How it works:
The HSM 2020 is a monthly historical garment challenge. Every month in 2020 will feature a themed challenge. Sew (or knit, or crochet, or tatt, or embroider, or milin, (or whatever it is you call making a hat), or otherwise create) a historical garment or accessory that fits the monthly theme.
We’d love it if you did all 12 challenges, but how many you complete, and what order you do them in, is up to you. Push yourself and participate in all 12 challenges, do a half-marathon with 6, or just pick and choose the ones that fit your sewing schedule. Do them in order, or skip around doing the challenges as it fits your schedule.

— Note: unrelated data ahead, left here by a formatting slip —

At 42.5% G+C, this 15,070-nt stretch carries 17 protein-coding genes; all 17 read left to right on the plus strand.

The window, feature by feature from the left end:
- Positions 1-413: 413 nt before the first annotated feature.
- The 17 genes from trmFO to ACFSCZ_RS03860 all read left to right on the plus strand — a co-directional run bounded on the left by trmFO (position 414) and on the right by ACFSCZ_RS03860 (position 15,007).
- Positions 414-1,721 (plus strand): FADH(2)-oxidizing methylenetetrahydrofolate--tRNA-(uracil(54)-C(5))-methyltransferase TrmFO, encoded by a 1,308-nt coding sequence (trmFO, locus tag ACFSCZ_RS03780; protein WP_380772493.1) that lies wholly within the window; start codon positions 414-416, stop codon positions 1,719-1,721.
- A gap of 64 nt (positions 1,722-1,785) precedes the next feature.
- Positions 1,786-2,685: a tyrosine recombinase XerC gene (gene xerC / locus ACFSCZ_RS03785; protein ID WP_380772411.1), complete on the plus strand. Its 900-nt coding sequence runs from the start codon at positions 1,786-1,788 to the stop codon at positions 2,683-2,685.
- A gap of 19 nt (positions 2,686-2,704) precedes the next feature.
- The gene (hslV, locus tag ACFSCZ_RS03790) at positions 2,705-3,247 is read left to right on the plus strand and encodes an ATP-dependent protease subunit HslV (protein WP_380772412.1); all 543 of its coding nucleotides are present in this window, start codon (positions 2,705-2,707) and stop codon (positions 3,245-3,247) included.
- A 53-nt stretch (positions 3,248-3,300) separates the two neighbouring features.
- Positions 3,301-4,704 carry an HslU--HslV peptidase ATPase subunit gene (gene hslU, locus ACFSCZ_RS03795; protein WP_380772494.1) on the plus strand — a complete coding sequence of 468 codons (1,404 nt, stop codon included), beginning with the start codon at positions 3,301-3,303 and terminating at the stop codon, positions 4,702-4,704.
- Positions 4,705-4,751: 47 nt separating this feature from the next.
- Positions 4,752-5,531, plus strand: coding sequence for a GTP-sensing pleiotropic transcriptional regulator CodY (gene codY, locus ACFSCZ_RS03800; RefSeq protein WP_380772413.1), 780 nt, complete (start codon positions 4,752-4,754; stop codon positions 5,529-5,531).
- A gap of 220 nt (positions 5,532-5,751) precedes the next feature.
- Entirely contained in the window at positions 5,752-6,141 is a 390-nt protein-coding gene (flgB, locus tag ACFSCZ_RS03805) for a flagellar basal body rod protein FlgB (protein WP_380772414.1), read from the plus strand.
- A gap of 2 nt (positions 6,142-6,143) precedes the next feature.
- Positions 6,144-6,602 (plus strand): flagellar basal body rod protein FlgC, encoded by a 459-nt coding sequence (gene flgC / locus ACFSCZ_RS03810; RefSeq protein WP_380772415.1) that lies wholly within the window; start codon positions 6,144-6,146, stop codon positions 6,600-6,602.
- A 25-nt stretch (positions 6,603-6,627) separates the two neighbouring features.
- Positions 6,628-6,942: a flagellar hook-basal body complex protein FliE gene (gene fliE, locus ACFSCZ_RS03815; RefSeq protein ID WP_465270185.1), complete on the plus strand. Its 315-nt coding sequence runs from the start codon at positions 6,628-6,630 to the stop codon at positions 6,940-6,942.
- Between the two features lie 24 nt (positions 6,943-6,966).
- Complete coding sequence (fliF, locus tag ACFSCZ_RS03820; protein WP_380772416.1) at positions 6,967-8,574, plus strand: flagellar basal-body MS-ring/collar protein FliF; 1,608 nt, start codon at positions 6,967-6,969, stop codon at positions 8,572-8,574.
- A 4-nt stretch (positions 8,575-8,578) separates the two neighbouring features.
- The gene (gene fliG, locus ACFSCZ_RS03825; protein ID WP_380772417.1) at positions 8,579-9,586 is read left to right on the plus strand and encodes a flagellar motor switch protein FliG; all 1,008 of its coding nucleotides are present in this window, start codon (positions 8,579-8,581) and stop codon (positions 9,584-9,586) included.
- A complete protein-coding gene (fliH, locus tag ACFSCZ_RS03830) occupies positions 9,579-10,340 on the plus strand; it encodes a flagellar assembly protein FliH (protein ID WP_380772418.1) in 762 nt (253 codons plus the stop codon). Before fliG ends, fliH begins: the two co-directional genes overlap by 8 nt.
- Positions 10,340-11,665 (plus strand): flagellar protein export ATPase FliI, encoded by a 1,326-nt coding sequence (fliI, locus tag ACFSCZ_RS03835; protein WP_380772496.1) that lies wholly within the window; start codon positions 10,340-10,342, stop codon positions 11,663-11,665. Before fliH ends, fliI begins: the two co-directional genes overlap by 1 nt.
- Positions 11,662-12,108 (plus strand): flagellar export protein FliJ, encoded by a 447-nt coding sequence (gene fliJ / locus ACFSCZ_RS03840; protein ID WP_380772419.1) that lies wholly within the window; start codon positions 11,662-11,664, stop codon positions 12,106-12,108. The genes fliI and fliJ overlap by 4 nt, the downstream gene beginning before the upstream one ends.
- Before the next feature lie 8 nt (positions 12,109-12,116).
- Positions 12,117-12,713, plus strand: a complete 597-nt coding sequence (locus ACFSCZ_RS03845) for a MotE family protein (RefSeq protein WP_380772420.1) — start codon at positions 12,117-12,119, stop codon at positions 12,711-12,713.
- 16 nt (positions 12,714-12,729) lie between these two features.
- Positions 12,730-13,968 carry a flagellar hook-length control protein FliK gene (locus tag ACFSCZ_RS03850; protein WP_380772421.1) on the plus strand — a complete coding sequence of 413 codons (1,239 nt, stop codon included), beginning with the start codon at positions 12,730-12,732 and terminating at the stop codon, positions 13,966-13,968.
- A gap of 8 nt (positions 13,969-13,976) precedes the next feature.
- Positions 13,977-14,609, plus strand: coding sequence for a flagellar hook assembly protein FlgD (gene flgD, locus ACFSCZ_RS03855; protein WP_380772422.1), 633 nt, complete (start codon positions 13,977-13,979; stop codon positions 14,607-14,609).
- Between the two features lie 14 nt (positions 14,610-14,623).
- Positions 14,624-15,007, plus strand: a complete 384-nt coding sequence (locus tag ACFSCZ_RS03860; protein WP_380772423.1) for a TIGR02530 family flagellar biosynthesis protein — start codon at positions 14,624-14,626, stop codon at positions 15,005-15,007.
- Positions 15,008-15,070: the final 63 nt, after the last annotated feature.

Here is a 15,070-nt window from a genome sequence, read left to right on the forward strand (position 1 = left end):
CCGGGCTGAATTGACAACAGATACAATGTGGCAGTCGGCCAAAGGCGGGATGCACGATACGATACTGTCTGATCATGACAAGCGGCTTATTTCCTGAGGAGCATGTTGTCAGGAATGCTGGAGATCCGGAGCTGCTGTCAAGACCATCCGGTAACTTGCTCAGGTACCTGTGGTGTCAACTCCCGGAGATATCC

Finish all 12 challenges by the end of 2020, and there will be an exciting finishers badge for you to put on your blog/IG/FB page/Twitter/ etc.
Your HSM 2020 items can be as basic or elaborate as you want, from a simple fichu to fill in the neckline of a gown, to a full ensemble from the undergarments outward: whatever you need and are able to do time and skill-wise.
However, each item should be a complete, wearable item on its own: so an Elizabethan sleeve, which could be moved from one outfit to another, counts. A Victorian sleeve, which was permanently sewn into a bodice, does not.
The Overall HSM 2020 theme: Sustainability
In addition to having 12 monthly themes, the 2020 HSM has an overall theme: Sustainability.
With every challenge we’re celebrating the way fabric & thread were used, honoured, cherished, and re-used in the past.
We’re also trying to lessen the carbon footprint of historical costuming, but creating with intent, and re-using whenever possible. The more you can work these ideas into the monthly themes, the better!